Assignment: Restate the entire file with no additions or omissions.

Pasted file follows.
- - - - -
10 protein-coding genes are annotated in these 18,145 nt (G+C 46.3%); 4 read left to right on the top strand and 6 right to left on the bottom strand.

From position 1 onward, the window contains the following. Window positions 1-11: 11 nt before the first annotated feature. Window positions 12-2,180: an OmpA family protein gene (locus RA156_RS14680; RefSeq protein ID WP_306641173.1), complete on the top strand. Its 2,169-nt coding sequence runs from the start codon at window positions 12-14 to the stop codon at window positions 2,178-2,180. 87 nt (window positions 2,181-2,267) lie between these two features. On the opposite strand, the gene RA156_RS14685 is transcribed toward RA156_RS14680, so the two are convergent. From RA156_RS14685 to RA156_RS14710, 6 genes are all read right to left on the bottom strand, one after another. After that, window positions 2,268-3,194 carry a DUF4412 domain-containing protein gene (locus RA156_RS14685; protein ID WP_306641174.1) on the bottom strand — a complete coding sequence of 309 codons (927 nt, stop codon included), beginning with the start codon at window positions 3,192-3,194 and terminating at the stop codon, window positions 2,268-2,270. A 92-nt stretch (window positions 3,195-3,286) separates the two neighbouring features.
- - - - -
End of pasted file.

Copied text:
10 protein-coding genes are annotated in these 18,145 nt (G+C 46.3%); 4 read left to right on the top strand and 6 right to left on the bottom strand.

From position 1 onward, the window contains the following. Window positions 1-11: 11 nt before the first annotated feature. Window positions 12-2,180: an OmpA family protein gene (locus RA156_RS14680; RefSeq protein ID WP_306641173.1), complete on the top strand. Its 2,169-nt coding sequence runs from the start codon at window positions 12-14 to the stop codon at window positions 2,178-2,180. 87 nt (window positions 2,181-2,267) lie between these two features. On the opposite strand, the gene RA156_RS14685 is transcribed toward RA156_RS14680, so the two are convergent. From RA156_RS14685 to RA156_RS14710, 6 genes are all read right to left on the bottom strand, one after another. After that, window positions 2,268-3,194 carry a DUF4412 domain-containing protein gene (locus RA156_RS14685; protein ID WP_306641174.1) on the bottom strand — a complete coding sequence of 309 codons (927 nt, stop codon included), beginning with the start codon at window positions 3,192-3,194 and terminating at the stop codon, window positions 2,268-2,270. A 92-nt stretch (window positions 3,195-3,286) separates the two neighbouring features.